Led by price declines in lithium-ion (li-ion) batteries, system prices have fallen significantly over the last few years, according to a report from the IHS Energy Storage Intelligence Service.
Average li-ion battery prices fell 53% between 2012 and this year. By 2019, the report says, prices are forecast to decline by half again.
Falling system costs will be a major factor enabling broader global market growth for the technology. For the first time, South Korea, Japan and the U.S. will each exceed a record 100 MW of annual energy storage installations this year. These three countries will account for 59% of global installations by 2016, IHS says. Deployment will also increase in other regions in the next five years.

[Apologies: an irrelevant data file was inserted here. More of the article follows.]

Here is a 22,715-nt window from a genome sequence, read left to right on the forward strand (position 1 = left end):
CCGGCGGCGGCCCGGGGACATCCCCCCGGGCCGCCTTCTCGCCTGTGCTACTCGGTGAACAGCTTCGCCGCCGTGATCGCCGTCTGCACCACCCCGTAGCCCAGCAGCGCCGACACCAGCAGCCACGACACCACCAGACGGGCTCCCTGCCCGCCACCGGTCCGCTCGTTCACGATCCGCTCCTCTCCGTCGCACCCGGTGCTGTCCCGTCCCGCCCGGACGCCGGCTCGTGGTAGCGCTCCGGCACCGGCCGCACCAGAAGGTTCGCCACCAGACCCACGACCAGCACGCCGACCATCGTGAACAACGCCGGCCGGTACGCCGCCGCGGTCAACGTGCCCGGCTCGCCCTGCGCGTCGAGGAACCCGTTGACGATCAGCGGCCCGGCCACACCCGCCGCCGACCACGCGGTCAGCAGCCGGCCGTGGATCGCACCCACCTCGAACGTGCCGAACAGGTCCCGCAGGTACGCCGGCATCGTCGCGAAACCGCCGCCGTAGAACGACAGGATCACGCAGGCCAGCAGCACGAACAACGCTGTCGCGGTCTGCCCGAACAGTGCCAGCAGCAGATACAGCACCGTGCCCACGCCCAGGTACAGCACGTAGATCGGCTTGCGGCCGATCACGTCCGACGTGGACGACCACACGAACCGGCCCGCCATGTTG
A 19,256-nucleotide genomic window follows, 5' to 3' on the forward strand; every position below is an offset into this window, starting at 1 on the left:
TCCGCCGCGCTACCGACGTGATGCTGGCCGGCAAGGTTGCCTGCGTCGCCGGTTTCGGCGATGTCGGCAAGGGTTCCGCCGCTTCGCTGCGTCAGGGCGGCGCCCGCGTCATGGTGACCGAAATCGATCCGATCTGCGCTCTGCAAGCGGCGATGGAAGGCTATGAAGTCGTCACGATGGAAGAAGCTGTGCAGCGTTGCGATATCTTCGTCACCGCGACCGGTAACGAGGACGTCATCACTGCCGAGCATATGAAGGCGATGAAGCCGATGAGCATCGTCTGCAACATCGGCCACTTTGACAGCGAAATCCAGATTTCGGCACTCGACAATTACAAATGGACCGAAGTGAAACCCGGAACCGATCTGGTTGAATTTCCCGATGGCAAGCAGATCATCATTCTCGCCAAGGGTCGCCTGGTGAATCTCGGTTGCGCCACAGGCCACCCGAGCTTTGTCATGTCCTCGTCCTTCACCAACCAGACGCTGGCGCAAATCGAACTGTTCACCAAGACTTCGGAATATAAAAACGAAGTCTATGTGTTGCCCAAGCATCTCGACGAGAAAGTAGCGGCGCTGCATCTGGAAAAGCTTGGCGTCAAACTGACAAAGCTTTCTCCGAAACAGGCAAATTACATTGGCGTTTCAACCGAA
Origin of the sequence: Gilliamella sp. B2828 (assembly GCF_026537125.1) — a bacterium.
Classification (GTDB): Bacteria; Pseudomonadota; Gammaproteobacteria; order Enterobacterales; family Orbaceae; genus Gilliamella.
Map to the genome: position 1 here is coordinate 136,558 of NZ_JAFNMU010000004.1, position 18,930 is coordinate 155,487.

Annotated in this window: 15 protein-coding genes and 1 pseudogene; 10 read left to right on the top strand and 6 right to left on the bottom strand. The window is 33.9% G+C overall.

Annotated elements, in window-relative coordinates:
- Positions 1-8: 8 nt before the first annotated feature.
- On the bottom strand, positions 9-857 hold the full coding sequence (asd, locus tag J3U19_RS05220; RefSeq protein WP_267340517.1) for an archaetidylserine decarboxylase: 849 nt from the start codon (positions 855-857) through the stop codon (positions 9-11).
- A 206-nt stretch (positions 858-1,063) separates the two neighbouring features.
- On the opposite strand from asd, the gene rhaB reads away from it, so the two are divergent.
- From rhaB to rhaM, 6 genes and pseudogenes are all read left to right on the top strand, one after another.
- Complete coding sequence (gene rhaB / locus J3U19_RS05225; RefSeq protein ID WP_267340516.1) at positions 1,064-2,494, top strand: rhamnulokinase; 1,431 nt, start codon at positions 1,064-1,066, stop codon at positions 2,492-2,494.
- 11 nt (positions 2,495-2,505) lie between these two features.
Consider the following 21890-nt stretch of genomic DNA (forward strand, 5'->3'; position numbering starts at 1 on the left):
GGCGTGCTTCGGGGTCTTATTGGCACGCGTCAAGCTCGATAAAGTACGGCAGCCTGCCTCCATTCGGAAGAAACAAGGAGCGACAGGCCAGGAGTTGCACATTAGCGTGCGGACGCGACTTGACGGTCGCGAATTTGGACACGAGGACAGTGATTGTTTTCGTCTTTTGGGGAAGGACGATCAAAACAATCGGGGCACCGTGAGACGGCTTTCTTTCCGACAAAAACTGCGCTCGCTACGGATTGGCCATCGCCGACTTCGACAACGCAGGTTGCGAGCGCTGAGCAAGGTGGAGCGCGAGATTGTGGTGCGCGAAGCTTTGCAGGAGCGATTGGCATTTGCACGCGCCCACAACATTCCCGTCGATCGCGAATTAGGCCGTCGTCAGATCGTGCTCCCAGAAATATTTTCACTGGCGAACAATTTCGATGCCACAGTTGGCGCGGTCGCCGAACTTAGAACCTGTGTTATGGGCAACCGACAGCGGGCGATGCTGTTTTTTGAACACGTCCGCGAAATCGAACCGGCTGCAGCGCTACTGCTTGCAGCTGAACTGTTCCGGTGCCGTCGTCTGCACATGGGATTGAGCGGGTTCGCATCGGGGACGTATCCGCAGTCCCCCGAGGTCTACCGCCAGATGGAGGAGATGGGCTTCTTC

Storage inverters, power conversion systems and other components will also experience significant competition in the coming years, and prices are expected to fall quickly, IHS says. For a typical 30-minute duration utility-scale li-ion system, more than 60% of the total reduction in system costs between 2013 and 2019 will come from the balance-of-plant equipment rather than from batteries alone.
‘The breakdown of system costs, and the future evolution of prices, varies significantly depending on whether the system is configured to provide a high-power or high-energy application,’ says Sam Wilkinson, solar supply chain and energy storage analyst for IHS Technology. ‘But, battery costs will continue to decline over the next five years.’
More information on the ‘Grid-Connected Energy Storage Report – 2015’ can be found here.